Before I answer your question, I just want to say I find predicting future longer-term stock market returns using CAPE or interest rates is highly inaccurate and of no value.

    For example, CAPE is based on the stock market P/E ratio over the last 10 years. The actual P/E ratio has been between 14-18 essentially all of the last 15 years, except for 2009 when it was over 120. Profits temporarily collapsed after the financial crisis causing a super-inflated CAPE ratio for the next 10 years. CAPE was 29 in 2017, but predictably plunged to 21 now. We all knew for the last 10 years that CAPE would plunge to around 20 or lower as soon as 2009 dropped off the 10-year window for CAPE. All predictions based on this highly-inflated CAPE for the last 10 years were useless.

    Using bonds for a stock market prediction is equally useless. If you look at the 100-year graphs here: https://edrempel.com/high-risk-of-bonds/ , you see that long-term stock market returns after inflation are far more predictable than bond market returns after inflation. The 100-year graph here https://milliondollarjourney.com/death-of-equities-%E2%80%93-again.htm shows stocks follow a long-term after-inflation trend line, but bonds don’t. Bonds had a 10-year period where they lost 50% of their purchasing power, followed by a 40-year period with good gains. Why use unpredictable after-inflation bond returns to try to predict far-more-predicatable after-inflation stock market returns?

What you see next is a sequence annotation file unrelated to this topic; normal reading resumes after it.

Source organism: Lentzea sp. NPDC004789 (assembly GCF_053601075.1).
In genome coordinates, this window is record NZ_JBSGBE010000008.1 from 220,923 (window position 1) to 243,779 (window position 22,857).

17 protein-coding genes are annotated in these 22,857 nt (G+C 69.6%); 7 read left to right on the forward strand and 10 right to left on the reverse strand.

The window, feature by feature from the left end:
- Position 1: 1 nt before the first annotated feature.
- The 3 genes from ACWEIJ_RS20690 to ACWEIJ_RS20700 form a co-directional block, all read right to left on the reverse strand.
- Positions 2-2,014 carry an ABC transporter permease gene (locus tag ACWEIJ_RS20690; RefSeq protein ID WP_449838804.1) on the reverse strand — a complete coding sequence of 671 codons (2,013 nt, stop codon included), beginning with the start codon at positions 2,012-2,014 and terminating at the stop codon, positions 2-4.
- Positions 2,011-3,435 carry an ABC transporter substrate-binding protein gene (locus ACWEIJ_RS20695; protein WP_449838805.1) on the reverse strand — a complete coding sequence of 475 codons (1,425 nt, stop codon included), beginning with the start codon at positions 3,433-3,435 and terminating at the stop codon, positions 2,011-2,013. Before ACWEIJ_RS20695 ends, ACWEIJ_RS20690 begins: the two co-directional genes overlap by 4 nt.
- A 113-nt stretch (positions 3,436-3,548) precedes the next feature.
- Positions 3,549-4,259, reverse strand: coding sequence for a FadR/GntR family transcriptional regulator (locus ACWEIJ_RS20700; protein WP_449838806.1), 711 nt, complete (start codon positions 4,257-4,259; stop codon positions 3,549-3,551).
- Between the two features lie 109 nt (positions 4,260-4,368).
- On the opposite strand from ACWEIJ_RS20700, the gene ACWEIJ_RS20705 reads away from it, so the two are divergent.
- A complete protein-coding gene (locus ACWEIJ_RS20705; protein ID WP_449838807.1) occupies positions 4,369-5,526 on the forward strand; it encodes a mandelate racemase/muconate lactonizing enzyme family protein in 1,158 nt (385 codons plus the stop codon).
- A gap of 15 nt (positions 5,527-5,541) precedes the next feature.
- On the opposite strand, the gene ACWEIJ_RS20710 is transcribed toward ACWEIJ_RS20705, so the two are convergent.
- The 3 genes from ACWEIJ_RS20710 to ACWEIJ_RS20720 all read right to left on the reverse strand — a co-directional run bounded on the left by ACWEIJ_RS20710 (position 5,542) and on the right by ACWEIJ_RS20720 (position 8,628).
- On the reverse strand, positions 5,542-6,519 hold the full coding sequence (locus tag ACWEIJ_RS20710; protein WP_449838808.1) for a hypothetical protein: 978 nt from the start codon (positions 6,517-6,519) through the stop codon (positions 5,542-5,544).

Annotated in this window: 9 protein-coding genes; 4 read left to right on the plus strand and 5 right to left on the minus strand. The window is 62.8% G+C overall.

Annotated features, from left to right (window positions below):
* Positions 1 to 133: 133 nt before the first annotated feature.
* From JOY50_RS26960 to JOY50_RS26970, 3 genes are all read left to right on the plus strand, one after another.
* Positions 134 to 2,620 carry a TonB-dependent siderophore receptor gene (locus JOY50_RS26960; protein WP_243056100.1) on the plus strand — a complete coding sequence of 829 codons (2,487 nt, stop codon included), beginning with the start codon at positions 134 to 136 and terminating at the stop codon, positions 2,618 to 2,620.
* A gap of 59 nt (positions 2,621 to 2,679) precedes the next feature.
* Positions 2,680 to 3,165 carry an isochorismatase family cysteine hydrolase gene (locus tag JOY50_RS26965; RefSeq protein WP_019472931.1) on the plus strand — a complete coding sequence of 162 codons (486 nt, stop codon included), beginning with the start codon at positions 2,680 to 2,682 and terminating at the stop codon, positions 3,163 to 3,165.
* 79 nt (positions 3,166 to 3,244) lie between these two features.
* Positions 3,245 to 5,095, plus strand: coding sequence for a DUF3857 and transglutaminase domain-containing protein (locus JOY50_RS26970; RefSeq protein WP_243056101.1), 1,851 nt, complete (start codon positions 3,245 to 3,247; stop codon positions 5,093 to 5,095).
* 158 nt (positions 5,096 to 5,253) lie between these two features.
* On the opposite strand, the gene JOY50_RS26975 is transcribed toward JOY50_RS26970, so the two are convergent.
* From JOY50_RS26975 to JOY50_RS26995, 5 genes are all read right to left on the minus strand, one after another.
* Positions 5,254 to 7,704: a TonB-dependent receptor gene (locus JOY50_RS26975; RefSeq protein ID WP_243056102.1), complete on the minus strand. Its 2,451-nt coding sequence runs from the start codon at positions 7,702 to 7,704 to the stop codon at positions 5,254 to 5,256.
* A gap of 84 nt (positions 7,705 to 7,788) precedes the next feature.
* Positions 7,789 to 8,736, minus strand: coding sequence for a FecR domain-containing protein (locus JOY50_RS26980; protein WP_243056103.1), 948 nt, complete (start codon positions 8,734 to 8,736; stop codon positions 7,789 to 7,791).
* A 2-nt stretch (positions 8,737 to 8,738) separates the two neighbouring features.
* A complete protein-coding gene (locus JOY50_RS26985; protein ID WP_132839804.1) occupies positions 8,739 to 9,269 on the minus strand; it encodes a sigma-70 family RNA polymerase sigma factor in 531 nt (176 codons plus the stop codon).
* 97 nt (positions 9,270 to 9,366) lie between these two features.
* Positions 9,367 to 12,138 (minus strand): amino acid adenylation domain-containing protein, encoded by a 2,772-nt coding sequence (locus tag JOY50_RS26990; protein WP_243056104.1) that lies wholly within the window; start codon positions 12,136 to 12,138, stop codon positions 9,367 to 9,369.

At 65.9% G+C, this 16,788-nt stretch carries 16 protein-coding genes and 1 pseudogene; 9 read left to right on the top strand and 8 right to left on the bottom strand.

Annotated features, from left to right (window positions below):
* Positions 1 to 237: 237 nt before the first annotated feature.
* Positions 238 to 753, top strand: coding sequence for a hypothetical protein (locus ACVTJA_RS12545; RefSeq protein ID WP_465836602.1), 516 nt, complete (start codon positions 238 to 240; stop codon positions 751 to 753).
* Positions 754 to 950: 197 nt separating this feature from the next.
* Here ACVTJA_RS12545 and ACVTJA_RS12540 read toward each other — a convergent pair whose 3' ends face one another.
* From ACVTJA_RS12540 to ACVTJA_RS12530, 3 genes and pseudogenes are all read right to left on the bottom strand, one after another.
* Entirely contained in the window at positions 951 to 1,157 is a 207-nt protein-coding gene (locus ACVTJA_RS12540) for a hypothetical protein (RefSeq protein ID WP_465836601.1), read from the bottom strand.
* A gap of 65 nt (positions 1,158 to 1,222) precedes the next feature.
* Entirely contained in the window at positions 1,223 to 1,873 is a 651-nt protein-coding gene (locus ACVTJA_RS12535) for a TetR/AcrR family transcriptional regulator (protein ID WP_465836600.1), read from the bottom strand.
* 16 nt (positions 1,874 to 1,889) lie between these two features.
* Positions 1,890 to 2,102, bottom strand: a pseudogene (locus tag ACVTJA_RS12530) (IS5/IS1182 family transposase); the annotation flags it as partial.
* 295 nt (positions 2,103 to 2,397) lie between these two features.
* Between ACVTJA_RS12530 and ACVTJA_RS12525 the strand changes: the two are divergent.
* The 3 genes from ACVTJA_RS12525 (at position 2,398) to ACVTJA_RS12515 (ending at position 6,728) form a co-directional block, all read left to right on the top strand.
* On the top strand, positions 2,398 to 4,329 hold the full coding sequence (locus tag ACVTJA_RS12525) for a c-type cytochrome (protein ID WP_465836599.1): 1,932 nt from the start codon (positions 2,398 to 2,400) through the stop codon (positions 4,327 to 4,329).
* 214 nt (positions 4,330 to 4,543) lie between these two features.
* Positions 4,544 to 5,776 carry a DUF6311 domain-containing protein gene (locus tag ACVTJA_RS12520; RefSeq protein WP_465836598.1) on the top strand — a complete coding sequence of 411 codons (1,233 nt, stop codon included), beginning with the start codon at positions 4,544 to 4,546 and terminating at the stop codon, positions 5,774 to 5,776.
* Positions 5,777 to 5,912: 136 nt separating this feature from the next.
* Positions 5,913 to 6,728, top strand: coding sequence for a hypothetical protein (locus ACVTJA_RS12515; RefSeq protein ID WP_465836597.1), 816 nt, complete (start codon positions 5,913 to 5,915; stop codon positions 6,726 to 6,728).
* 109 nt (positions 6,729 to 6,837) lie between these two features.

More reliable predictions are the 100-year graph here: https://milliondollarjourney.com/death-of-equities-%E2%80%93-again.htm showing long-term stock market returns have reliably been close to inflaiton + 6.6%. Inflation is about 2%, so perhaps 8.6%?